Fundy Biosphere Reserve Joins World Network of Island and Coastal Biosphere Reserves

Posted Wednesday, February 4, 2015

The UNESCO-designated Fundy Biosphere Reserve (FBR) is expanding its international reach as a new member of the World Network of Island and Coastal Biosphere Reserves, a network of twenty island and coastal biosphere reserves.

Established in 2012, the World Network of Island and Coastal Biosphere Reserves aims to study, implement and disseminate island and coastal strategies to preserve biodiversity and heritage, promote sustainable development, and adapt to and mitigate the effects of climate change. One of the network’s headquarters in the island of Jeju (Republic of Korea) focuses on climate change issues, while the other headquarter in Menorca (Spain) specializes in sustainable development.

“Island and coastal areas biosphere reserves around the world have different natural, cultural, socio-economic and political characteristics. In spite of that, they still have similar problems that can be addressed in a common way,” says FBR Executive Director Megan de Graaf. “Climate change and sustainable development are both issues that the Fundy Biosphere Reserve and its communities have some leadership experience in. For example, our Climate Change local knowledge videos and education materials, as well as our Amazing Places, which promote sustainable tourism, are projects that will be shared with and potentially replicated in other Biosphere Reserves.”

“Coastal climate change deeply concerns the FBR”, adds Dr. Yves Gagnon, Chair of the UNESCO-designated Fundy Biosphere Reserve. “We will benefit from working with colleagues who are dealing with this issue in other regions of the world and share some of the same exceptional environmental, ecological and social assets as the Fundy region. The Board of Directors of the FBR is very proud that our Executive Director, Megan de Graaf, has been invited as a Speaker to the next international meeting of the Network.”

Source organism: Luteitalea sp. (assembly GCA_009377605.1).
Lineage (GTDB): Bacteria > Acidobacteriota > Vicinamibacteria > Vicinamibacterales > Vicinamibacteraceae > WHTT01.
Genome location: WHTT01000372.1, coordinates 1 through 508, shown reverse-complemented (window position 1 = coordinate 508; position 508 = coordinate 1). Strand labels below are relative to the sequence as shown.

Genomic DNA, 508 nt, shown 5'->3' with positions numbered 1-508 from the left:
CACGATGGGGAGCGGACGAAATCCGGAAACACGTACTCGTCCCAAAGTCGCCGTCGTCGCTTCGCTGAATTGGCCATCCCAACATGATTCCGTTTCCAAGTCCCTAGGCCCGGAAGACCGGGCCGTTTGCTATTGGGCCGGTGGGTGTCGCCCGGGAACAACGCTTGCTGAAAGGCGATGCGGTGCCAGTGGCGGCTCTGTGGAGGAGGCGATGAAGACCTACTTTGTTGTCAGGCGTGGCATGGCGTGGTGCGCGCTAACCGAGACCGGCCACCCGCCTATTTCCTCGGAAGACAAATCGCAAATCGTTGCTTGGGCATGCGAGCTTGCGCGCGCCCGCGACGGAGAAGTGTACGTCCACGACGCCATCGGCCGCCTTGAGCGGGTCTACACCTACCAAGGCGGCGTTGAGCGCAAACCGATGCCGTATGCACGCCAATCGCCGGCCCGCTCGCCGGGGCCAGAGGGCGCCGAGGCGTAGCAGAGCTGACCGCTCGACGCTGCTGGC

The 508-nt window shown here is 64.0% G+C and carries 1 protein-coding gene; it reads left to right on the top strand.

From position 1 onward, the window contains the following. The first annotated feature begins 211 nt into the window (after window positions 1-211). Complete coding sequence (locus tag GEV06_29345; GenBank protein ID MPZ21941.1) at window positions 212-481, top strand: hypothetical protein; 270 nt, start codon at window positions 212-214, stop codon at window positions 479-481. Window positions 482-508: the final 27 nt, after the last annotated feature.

The Fundy Biosphere Reserve is currently the only biosphere reserve in Canada to join the World Network of Island and Coastal Biosphere Reserves, and de Graaf will participate in the Network’s next meeting in March in Valletta, Malta. The network hosts yearly meetings, where issues specific to island and coastal BRs are discussed in practical and strategic ways. Island and coastal biosphere reserves, such as the Fundy Biosphere Reserve, are particularly vulnerable to climate change, the impacts of which, in many regions, will increasingly cause poverty, natural disasters, depopulation, loss of traditional culture and the detrimental effect of invasive species.

Current Network Participants:

  •  Mata Atlantica, Brazil
  • Fundy, Canada
  • Juan Fernandez, Chile
  • Nanji Islands, China
  • Mount Kuwol, Democratic People's Republic of Korea
  • West Estonian Archipelago, Estonia
  • Archipielago Sea Area, Finland
  • La Selle, Haiti
  • Siberut Island, Indonesia
  • Future Portland Bight, Jamaica
  • Yakushima, Japan
  • Islas del Golfo de California, Mexico
  • Palawan, Philippines
  • Santana Madeira, Portugal
  • Gochang, Republic of Korea
  • Jeju, Republic of Korea
  • Shinan Dadohae, Republic of Korea
  • Komandorskiye Islands, Russian Federation
  • Island of Principe, Sao Tome & Príncipe
  • El Hierro, Spain
  • Fuerteventura, Spain
  • Gran Canaria, Spain
  • Lanzarote, Spain
  • La Palma, Spain
  • Menorca, Spain
  • St Mary's, St. Kitts & Nevis
  • Cat Ba, Vietnam